In late July and early August, I launched a non-scientific survey to help me better target the TEDx Talk I’ll be giving in early December about pornography addiction. The survey was designed to capture the current beliefs of a wide group of people and better understand how best to give my presentation. I thought I’d get about 50 responses. I got over 800.
Response was far bigger than I could have imagined and there was fascinating information to come out of this survey that I wanted to share, especially to those who participated. Now I don’t know the difference between scientific and non-scientific when it comes to surveys, but I do understand that there has never been information taken from another person and then disseminated without some form of bias. If you want to read my take on the bias in this survey, I added it to the end of this article.
All right, now that you’ve read the disclaimers and caveats, let’s look at some of the results:
While I know that there are likely many people who fit into two or more categories, I wanted people to self-label themselves with only one tag. Parents ranked 7.7%, Mental Health Professionals at 7.1% and Teacher/Educator at 6.5%.
The few people who have seen these results to this point have told me they were surprised by over a quarter of the people taking this labeling themselves as an addict, but since “student” was the second highest group, it makes sense. A study from 2017 by The Barna Group interviewed more than double the people that I did and they found 32%-33% of respondents in the male 18- to 30-year-old group were self-diagnosed as having a problem with pornography. I didn’t ask for gender in this survey, but knowing those Barna numbers, the 25.6% saying they are addicts doesn’t surprise me at all.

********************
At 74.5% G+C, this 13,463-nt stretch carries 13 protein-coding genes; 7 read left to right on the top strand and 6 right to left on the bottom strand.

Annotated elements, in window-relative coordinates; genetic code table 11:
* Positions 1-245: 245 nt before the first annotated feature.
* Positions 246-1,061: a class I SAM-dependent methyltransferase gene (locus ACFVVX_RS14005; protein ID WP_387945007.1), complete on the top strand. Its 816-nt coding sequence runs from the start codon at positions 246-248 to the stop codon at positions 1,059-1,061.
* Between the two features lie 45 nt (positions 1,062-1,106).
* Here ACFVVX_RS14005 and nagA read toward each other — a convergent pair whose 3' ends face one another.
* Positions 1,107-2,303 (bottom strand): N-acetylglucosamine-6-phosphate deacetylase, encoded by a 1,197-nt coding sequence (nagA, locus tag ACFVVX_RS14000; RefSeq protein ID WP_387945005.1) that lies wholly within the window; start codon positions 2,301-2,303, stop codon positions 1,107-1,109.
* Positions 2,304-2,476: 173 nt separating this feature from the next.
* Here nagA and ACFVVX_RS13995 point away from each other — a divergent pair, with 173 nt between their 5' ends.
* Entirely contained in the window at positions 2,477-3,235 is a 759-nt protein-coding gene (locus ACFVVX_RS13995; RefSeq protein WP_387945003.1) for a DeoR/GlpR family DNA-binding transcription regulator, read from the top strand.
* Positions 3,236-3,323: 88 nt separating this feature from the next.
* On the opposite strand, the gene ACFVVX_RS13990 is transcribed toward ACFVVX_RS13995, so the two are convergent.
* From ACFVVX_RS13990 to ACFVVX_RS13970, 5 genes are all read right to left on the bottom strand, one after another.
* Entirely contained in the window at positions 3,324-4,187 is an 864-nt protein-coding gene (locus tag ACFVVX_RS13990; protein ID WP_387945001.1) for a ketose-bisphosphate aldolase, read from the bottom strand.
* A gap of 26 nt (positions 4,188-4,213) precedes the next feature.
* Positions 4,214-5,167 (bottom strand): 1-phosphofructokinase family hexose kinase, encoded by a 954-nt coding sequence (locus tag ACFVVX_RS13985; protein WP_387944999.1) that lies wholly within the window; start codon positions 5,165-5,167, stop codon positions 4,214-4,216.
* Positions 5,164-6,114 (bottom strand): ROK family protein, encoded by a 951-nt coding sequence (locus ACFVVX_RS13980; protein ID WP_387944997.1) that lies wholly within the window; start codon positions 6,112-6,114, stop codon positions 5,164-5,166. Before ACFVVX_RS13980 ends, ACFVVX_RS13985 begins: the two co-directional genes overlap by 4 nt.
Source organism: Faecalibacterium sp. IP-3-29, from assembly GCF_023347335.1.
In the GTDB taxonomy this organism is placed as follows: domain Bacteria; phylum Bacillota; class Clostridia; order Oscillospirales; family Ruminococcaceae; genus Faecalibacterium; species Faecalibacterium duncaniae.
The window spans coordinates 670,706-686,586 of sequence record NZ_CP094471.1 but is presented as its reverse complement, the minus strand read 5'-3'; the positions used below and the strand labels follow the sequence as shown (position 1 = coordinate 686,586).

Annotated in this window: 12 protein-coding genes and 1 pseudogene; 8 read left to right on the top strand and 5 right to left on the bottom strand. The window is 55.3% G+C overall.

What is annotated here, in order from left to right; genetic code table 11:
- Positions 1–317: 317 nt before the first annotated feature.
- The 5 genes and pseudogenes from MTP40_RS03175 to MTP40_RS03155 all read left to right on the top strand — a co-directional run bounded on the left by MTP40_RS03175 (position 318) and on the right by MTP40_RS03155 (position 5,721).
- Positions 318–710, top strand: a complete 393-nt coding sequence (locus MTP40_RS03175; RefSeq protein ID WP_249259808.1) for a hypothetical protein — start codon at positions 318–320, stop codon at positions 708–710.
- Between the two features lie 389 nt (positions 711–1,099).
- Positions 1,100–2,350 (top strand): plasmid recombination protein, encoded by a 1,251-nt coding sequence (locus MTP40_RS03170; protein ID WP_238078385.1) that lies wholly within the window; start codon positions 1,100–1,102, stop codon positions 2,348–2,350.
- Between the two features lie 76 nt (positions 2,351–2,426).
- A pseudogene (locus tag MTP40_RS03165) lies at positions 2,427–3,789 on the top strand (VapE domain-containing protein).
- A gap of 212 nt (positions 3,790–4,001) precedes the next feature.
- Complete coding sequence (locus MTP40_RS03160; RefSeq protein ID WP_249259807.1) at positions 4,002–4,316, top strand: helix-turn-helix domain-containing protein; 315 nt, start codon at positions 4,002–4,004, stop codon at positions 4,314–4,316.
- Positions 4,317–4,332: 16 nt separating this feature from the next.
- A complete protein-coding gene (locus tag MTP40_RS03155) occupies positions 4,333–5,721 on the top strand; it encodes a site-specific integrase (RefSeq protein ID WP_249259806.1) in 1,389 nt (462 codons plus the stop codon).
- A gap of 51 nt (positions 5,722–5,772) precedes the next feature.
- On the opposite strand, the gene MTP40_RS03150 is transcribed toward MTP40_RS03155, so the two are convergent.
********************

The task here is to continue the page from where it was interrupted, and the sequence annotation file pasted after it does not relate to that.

These two questions were just to get a handle on what the people who were taking the survey were thinking in terms of pornography addiction having the potential of being a real problem or addiction. In both of these questions, I was really only interested in what percentages would be represented by the blue parts of the pie. Both of these results confirmed that this is a topic that needs to be talked about and it’s perfect for a TEDx Talk.
I think it’s telling that a combined 77.6% of people who answered the survey said that those under 18 are most at risk for developing the addiction. I think this shows an understanding of where the seeds of addiction are sown. I know that there are those who become addicted after 25, but I’m still surprised that 6.1% of people think they are at the greatest risk.
Like the last question, these are another two that made me feel good as the responses came in. Only 6% of people don’t think that porn addiction should be addressed in either high school, college or both. If 94% of people think it should be addressed in school — why aren’t we doing it? This should be some ammunition toward getting it normalized in health curriculum. If you need any more proof that people think we need to do better, 96% think we’re not doing a good enough job. These are important numbers for educators to consider. If we can’t count on parents, we need to count on the schools and there’s clearly a need for it.
That last number is the headline for me. Only slightly more than 1 out of 4 people don’t have some connection, either through themselves, a family member, partner or friend, to pornography addiction. Think about that for a second. That’s 27.5% who believe there is no connection to people and porn addiction in their life — but it’s 72.5% who do have a connection! If well more than half of us have a connection to porn addiction in my life, why isn’t anybody talking about it??!!